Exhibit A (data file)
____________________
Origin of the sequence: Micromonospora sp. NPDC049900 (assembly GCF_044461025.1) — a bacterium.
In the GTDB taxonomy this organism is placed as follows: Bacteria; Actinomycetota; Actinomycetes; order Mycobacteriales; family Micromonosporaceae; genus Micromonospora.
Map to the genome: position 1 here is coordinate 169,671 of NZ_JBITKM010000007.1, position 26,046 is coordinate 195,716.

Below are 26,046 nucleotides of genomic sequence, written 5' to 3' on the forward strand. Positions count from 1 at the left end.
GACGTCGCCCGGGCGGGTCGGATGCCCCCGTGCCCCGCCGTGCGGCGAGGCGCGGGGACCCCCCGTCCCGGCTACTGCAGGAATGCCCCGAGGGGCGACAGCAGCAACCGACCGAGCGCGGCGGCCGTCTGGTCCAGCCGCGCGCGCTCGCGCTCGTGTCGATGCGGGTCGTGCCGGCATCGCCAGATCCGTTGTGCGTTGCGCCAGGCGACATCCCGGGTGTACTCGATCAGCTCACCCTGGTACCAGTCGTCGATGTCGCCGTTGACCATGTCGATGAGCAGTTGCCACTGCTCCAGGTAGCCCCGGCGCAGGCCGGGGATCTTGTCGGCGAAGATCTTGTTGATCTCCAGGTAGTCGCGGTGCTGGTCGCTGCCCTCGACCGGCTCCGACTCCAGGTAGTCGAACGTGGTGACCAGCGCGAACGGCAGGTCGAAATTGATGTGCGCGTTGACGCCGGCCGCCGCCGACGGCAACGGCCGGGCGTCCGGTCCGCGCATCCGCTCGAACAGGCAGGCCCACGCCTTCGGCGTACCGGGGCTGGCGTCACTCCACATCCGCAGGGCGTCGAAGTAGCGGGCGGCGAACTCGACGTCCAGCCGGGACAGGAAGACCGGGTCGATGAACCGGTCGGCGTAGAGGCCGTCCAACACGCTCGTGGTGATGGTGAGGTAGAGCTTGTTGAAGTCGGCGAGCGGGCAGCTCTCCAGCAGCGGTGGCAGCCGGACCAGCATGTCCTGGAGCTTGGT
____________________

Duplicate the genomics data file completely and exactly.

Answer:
Origin of the sequence: Micromonospora sp. NPDC049900 (assembly GCF_044461025.1) — a bacterium.
In the GTDB taxonomy this organism is placed as follows: Bacteria; Actinomycetota; Actinomycetes; order Mycobacteriales; family Micromonosporaceae; genus Micromonospora.
Map to the genome: position 1 here is coordinate 169,671 of NZ_JBITKM010000007.1, position 26,046 is coordinate 195,716.

Below are 26,046 nucleotides of genomic sequence, written 5' to 3' on the forward strand. Positions count from 1 at the left end.
GACGTCGCCCGGGCGGGTCGGATGCCCCCGTGCCCCGCCGTGCGGCGAGGCGCGGGGACCCCCCGTCCCGGCTACTGCAGGAATGCCCCGAGGGGCGACAGCAGCAACCGACCGAGCGCGGCGGCCGTCTGGTCCAGCCGCGCGCGCTCGCGCTCGTGTCGATGCGGGTCGTGCCGGCATCGCCAGATCCGTTGTGCGTTGCGCCAGGCGACATCCCGGGTGTACTCGATCAGCTCACCCTGGTACCAGTCGTCGATGTCGCCGTTGACCATGTCGATGAGCAGTTGCCACTGCTCCAGGTAGCCCCGGCGCAGGCCGGGGATCTTGTCGGCGAAGATCTTGTTGATCTCCAGGTAGTCGCGGTGCTGGTCGCTGCCCTCGACCGGCTCCGACTCCAGGTAGTCGAACGTGGTGACCAGCGCGAACGGCAGGTCGAAATTGATGTGCGCGTTGACGCCGGCCGCCGCCGACGGCAACGGCCGGGCGTCCGGTCCGCGCATCCGCTCGAACAGGCAGGCCCACGCCTTCGGCGTACCGGGGCTGGCGTCACTCCACATCCGCAGGGCGTCGAAGTAGCGGGCGGCGAACTCGACGTCCAGCCGGGACAGGAAGACCGGGTCGATGAACCGGTCGGCGTAGAGGCCGTCCAACACGCTCGTGGTGATGGTGAGGTAGAGCTTGTTGAAGTCGGCGAGCGGGCAGCTCTCCAGCAGCGGTGGCAGCCGGACCAGCATGTCCTGGAGCTTGGT